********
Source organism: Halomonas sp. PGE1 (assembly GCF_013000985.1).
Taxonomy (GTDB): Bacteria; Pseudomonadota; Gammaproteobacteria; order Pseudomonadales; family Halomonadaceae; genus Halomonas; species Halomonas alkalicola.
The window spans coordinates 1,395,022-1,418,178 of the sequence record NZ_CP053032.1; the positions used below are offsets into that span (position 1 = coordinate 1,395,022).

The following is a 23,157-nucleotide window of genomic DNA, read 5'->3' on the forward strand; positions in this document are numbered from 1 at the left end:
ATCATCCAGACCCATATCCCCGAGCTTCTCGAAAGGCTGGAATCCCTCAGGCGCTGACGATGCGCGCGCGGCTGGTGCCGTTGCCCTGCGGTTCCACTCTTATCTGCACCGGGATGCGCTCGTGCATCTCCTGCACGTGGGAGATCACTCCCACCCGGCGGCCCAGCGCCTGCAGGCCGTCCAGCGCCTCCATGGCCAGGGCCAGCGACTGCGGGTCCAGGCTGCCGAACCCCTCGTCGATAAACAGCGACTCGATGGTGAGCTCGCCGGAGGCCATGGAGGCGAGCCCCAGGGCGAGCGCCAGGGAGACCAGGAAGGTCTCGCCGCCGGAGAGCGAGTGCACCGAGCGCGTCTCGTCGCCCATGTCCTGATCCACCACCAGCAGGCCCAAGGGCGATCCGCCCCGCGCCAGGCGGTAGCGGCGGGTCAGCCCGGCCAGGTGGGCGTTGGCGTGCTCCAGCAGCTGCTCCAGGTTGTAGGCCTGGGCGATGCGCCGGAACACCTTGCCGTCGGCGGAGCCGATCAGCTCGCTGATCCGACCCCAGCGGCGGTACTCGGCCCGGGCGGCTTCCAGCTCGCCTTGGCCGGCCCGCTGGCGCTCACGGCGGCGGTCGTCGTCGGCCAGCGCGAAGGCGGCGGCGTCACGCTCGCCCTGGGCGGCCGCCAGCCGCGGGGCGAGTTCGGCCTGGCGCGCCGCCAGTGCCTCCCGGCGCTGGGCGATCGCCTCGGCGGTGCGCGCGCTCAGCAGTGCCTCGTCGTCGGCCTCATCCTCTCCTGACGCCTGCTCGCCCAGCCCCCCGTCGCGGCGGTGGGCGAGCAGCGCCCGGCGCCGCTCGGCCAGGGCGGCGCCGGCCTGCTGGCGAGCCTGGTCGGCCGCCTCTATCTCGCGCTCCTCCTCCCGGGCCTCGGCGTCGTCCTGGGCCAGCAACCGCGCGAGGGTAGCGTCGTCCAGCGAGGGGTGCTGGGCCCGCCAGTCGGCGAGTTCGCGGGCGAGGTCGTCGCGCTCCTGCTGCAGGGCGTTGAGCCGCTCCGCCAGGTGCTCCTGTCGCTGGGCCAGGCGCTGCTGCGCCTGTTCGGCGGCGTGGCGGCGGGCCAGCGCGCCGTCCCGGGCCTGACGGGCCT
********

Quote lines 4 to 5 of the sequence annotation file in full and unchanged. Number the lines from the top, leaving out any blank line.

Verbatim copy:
The following is a 23,157-nucleotide window of genomic DNA, read 5'->3' on the forward strand; positions in this document are numbered from 1 at the left end:
ATCATCCAGACCCATATCCCCGAGCTTCTCGAAAGGCTGGAATCCCTCAGGCGCTGACGATGCGCGCGCGGCTGGTGCCGTTGCCCTGCGGTTCCACTCTTATCTGCACCGGGATGCGCTCGTGCATCTCCTGCACGTGGGAGATCACTCCCACCCGGCGGCCCAGCGCCTGCAGGCCGTCCAGCGCCTCCATGGCCAGGGCCAGCGACTGCGGGTCCAGGCTGCCGAACCCCTCGTCGATAAACAGCGACTCGATGGTGAGCTCGCCGGAGGCCATGGAGGCGAGCCCCAGGGCGAGCGCCAGGGAGACCAGGAAGGTCTCGCCGCCGGAGAGCGAGTGCACCGAGCGCGTCTCGTCGCCCATGTCCTGATCCACCACCAGCAGGCCCAAGGGCGATCCGCCCCGCGCCAGGCGGTAGCGGCGGGTCAGCCCGGCCAGGTGGGCGTTGGCGTGCTCCAGCAGCTGCTCCAGGTTGTAGGCCTGGGCGATGCGCCGGAACACCTTGCCGTCGGCGGAGCCGATCAGCTCGCTGATCCGACCCCAGCGGCGGTACTCGGCCCGGGCGGCTTCCAGCTCGCCTTGGCCGGCCCGCTGGCGCTCACGGCGGCGGTCGTCGTCGGCCAGCGCGAAGGCGGCGGCGTCACGCTCGCCCTGGGCGGCCGCCAGCCGCGGGGCGAGTTCGGCCTGGCGCGCCGCCAGTGCCTCCCGGCGCTGGGCGATCGCCTCGGCGGTGCGCGCGCTCAGCAGTGCCTCGTCGTCGGCCTCATCCTCTCCTGACGCCTGCTCGCCCAGCCCCCCGTCGCGGCGGTGGGCGAGCAGCGCCCGGCGCCGCTCGGCCAGGGCGGCGCCGGCCTGCTGGCGAGCCTGGTCGGCCGCCTCTATCTCGCGCTCCTCCTCCCGGGCCTCGGCGTCGTCCTGGGCCAGCAACCGCGCGAGGGTAGCGTCGTCCAGCGAGGGGTGCTGGGCCCGCCAGTCGGCGAGTTCGCGGGCGAGGTCGTCGCGCTCCTGCTGCAGGGCGTTGAGCCGCTCCGCCAGGTGCTCCTGTCGCTGGGCCAGGCGCTGCTGCGCCTGTTCGGCGGCGTGGCGGCGGGCCAGCGCGCCGTCCCGGGCCTGACGGGCCT